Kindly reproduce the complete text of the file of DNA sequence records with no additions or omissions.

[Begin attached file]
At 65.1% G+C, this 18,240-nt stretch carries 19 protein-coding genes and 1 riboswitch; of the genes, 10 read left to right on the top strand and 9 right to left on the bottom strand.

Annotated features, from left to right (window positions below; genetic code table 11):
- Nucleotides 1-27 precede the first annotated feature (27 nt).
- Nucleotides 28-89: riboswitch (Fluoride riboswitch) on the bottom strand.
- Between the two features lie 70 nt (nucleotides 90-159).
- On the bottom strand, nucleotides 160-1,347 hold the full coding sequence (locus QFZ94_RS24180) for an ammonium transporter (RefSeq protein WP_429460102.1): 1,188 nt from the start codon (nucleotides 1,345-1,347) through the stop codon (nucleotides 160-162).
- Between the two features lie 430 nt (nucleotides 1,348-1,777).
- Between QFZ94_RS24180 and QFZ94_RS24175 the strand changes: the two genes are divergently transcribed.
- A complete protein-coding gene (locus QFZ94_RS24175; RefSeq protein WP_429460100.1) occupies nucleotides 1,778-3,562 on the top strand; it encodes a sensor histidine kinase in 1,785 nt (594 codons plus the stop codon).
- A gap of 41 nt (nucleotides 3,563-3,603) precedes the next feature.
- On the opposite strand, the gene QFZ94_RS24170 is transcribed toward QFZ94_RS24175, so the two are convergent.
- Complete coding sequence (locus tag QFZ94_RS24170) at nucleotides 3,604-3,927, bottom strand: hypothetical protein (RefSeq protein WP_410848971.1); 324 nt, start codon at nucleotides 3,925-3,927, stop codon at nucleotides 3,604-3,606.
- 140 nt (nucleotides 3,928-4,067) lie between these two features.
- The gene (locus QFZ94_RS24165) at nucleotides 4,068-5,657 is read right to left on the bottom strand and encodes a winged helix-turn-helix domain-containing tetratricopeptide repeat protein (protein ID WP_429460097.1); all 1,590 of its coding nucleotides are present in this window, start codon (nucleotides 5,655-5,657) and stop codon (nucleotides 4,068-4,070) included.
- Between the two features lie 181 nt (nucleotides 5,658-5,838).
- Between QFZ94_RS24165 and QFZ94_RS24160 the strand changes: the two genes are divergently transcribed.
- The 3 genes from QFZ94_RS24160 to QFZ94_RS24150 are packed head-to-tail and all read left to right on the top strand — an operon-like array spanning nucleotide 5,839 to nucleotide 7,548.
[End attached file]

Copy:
At 65.1% G+C, this 18,240-nt stretch carries 19 protein-coding genes and 1 riboswitch; of the genes, 10 read left to right on the top strand and 9 right to left on the bottom strand.

Annotated features, from left to right (window positions below; genetic code table 11):
- Nucleotides 1-27 precede the first annotated feature (27 nt).
- Nucleotides 28-89: riboswitch (Fluoride riboswitch) on the bottom strand.
- Between the two features lie 70 nt (nucleotides 90-159).
- On the bottom strand, nucleotides 160-1,347 hold the full coding sequence (locus QFZ94_RS24180) for an ammonium transporter (RefSeq protein WP_429460102.1): 1,188 nt from the start codon (nucleotides 1,345-1,347) through the stop codon (nucleotides 160-162).
- Between the two features lie 430 nt (nucleotides 1,348-1,777).
- Between QFZ94_RS24180 and QFZ94_RS24175 the strand changes: the two genes are divergently transcribed.
- A complete protein-coding gene (locus QFZ94_RS24175; RefSeq protein WP_429460100.1) occupies nucleotides 1,778-3,562 on the top strand; it encodes a sensor histidine kinase in 1,785 nt (594 codons plus the stop codon).
- A gap of 41 nt (nucleotides 3,563-3,603) precedes the next feature.
- On the opposite strand, the gene QFZ94_RS24170 is transcribed toward QFZ94_RS24175, so the two are convergent.
- Complete coding sequence (locus tag QFZ94_RS24170) at nucleotides 3,604-3,927, bottom strand: hypothetical protein (RefSeq protein WP_410848971.1); 324 nt, start codon at nucleotides 3,925-3,927, stop codon at nucleotides 3,604-3,606.
- 140 nt (nucleotides 3,928-4,067) lie between these two features.
- The gene (locus QFZ94_RS24165) at nucleotides 4,068-5,657 is read right to left on the bottom strand and encodes a winged helix-turn-helix domain-containing tetratricopeptide repeat protein (protein ID WP_429460097.1); all 1,590 of its coding nucleotides are present in this window, start codon (nucleotides 5,655-5,657) and stop codon (nucleotides 4,068-4,070) included.
- Between the two features lie 181 nt (nucleotides 5,658-5,838).
- Between QFZ94_RS24165 and QFZ94_RS24160 the strand changes: the two genes are divergently transcribed.
- The 3 genes from QFZ94_RS24160 to QFZ94_RS24150 are packed head-to-tail and all read left to right on the top strand — an operon-like array spanning nucleotide 5,839 to nucleotide 7,548.